Monday, August 18, 2014
OK. So, I am stretching a bit here. But yoga may be considered a sport, athletic clothing is a kind of fashion, and securities fraud prohibitions and corporate director fiduciary duty involve law. So, I stand by my blog title in the face of any criticism that may follow this post.
I do yoga four times a week when I am not traveling. I also work out, sometimes on days when I am not doing yoga. So, I have a fair number of pieces of yoga wear and other athletic clothing. This means that I get regular mail and email solicitations from the firms that purvey these clothing items.
I recently received a catalog from one of my favorite athletic clothing brands, Sweaty Betty, which I discovered originally when I was teaching in Cambridge, England in one of our study abroad programs a few years ago. I noticed, with some amusement, that the new catalog harps on the opacity of the firm's yoga bottoms or trousers (as the British like to call them). The website does the same--"100% opaque" labels abound. As an astute consumer and securities lawyer, I immediately jumped to the conclusion, whether right or wrong, that this yoga-bottoms advertising campaign is a reaction to the see-through yoga pants debacle of one of Sweaty Betty's competitors, Lululemon (another of my favorite brands).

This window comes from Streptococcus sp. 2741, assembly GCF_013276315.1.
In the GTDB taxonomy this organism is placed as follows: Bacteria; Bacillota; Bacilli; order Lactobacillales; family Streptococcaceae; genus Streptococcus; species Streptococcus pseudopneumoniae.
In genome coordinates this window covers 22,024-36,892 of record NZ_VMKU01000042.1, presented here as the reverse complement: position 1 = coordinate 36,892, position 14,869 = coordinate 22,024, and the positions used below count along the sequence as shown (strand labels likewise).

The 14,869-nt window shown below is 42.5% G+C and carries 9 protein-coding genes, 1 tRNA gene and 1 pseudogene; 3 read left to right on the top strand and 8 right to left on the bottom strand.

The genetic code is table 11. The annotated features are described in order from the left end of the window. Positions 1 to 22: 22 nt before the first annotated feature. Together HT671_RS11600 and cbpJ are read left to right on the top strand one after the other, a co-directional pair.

What does business law have to do with this (apart from the many standard legal angles on the recall of products generally)? As my securities regulation students from last spring well know (since it was the subject of part of their final exam), stockholders of Lululemon brought a securities fraud class action suit against Lululemon, after the recall of the see-through pants, based on alleged misrepresentations of material fact in public disclosures touting the high quality of its yoga pants. Predictably (at least imho), the District Court dismissed the action back in April. The court's opinion and order resulted in a few interesting online law firm commentaries with colorful titles (including posts from, e.g., Orrick and Weil). The public fallout also includes (as most would guess) allegations of breaches of fiduciary duty and observations about insider trading and Rule 10b5-1 plans because of some well-timed trades by Lululemon's founder and then-CEO.
As we think about the new semester (ours starts on Wednesday), the Sweaty Betty catalog reminded me to bring the Lululemon matter to the attention of our law faculty readers. The facts and public reactions make for a nice case study of risk management in the context of securities regulation and fiduciary duty law. A Stanford "Closer Look" piece, as well as many news reports, make the use of the case reasonably easy. And for those of you who want to take a peak at my exam question, just ask . . . .